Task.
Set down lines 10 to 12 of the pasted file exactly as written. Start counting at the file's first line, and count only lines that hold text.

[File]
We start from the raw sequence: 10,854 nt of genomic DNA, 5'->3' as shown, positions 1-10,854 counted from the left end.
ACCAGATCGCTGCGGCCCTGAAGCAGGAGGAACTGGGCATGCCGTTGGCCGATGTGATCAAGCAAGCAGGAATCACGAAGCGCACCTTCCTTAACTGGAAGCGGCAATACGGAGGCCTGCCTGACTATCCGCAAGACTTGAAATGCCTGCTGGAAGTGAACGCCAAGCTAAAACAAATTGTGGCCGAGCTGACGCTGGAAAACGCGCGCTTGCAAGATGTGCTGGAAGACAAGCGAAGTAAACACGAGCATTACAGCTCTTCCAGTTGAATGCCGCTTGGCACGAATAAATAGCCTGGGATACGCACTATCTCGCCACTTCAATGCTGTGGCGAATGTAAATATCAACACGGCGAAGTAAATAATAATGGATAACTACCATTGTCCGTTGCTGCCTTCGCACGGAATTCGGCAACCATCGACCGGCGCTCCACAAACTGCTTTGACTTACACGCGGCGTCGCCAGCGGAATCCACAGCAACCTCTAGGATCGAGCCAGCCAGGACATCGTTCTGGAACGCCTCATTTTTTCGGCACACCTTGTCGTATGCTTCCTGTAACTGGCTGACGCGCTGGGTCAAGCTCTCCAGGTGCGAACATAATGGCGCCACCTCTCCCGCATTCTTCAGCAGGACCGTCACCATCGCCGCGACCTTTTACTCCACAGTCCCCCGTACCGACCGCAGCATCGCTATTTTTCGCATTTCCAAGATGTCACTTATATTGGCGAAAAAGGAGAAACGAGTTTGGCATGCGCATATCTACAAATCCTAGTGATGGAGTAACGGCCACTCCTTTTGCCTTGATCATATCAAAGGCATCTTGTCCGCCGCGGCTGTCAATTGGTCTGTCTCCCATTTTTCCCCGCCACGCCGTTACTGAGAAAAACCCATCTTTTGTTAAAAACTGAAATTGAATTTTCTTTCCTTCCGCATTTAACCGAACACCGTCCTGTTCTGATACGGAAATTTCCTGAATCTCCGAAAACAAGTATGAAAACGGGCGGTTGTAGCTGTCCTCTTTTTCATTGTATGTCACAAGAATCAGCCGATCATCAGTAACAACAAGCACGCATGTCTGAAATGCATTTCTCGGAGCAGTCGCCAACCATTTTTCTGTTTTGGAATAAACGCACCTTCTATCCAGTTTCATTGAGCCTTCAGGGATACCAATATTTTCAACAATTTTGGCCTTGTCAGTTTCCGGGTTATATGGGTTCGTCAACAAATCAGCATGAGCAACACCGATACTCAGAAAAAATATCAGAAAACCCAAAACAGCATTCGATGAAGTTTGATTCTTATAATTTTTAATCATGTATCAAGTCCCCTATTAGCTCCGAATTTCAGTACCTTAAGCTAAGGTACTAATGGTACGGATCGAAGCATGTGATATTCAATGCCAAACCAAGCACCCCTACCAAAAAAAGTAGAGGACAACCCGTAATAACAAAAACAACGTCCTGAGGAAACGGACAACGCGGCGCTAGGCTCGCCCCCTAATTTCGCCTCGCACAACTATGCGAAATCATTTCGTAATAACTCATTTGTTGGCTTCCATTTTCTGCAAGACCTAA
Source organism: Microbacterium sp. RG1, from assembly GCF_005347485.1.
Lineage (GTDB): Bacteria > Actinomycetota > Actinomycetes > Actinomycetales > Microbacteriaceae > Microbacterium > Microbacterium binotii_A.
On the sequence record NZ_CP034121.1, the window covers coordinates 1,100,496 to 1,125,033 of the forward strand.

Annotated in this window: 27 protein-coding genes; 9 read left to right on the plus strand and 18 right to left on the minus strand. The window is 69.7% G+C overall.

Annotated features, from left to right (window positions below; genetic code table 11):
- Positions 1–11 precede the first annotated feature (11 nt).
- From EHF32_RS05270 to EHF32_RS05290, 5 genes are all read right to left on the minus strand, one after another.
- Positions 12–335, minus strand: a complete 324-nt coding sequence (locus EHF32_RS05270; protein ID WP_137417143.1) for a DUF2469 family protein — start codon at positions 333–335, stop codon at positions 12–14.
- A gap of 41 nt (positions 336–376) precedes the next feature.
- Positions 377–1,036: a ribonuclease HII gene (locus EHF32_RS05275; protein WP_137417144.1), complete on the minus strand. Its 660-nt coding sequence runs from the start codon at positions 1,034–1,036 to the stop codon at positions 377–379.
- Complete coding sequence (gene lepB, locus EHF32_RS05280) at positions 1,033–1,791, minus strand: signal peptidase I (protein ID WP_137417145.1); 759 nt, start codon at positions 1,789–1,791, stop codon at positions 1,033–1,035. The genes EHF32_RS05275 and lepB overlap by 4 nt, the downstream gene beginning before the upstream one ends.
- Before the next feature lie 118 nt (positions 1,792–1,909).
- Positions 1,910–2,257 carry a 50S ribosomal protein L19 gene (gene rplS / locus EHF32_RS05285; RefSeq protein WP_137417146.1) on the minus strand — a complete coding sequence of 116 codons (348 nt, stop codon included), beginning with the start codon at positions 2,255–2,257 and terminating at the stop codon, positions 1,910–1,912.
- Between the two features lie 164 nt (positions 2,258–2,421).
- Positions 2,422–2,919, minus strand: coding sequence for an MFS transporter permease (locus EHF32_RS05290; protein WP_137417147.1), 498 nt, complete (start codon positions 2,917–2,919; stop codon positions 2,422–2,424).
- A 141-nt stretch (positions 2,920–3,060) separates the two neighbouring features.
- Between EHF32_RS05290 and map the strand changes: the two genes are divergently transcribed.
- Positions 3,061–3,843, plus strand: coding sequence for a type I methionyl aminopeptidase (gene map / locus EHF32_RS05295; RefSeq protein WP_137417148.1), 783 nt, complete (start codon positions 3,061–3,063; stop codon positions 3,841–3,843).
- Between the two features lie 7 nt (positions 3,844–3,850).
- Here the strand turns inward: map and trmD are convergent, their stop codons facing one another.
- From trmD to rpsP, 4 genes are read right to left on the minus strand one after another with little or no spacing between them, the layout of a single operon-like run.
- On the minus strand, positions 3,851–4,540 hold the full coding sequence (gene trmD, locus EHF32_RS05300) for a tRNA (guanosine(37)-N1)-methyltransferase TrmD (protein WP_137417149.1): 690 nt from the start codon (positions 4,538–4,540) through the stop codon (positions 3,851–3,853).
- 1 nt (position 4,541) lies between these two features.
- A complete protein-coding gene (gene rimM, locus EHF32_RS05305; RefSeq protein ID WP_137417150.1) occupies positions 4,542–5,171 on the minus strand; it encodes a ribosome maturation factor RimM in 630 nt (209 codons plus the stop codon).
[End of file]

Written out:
- Positions 12–335, minus strand: a complete 324-nt coding sequence (locus EHF32_RS05270; protein ID WP_137417143.1) for a DUF2469 family protein — start codon at positions 333–335, stop codon at positions 12–14.
- A gap of 41 nt (positions 336–376) precedes the next feature.
- Positions 377–1,036: a ribonuclease HII gene (locus EHF32_RS05275; protein WP_137417144.1), complete on the minus strand. Its 660-nt coding sequence runs from the start codon at positions 1,034–1,036 to the stop codon at positions 377–379.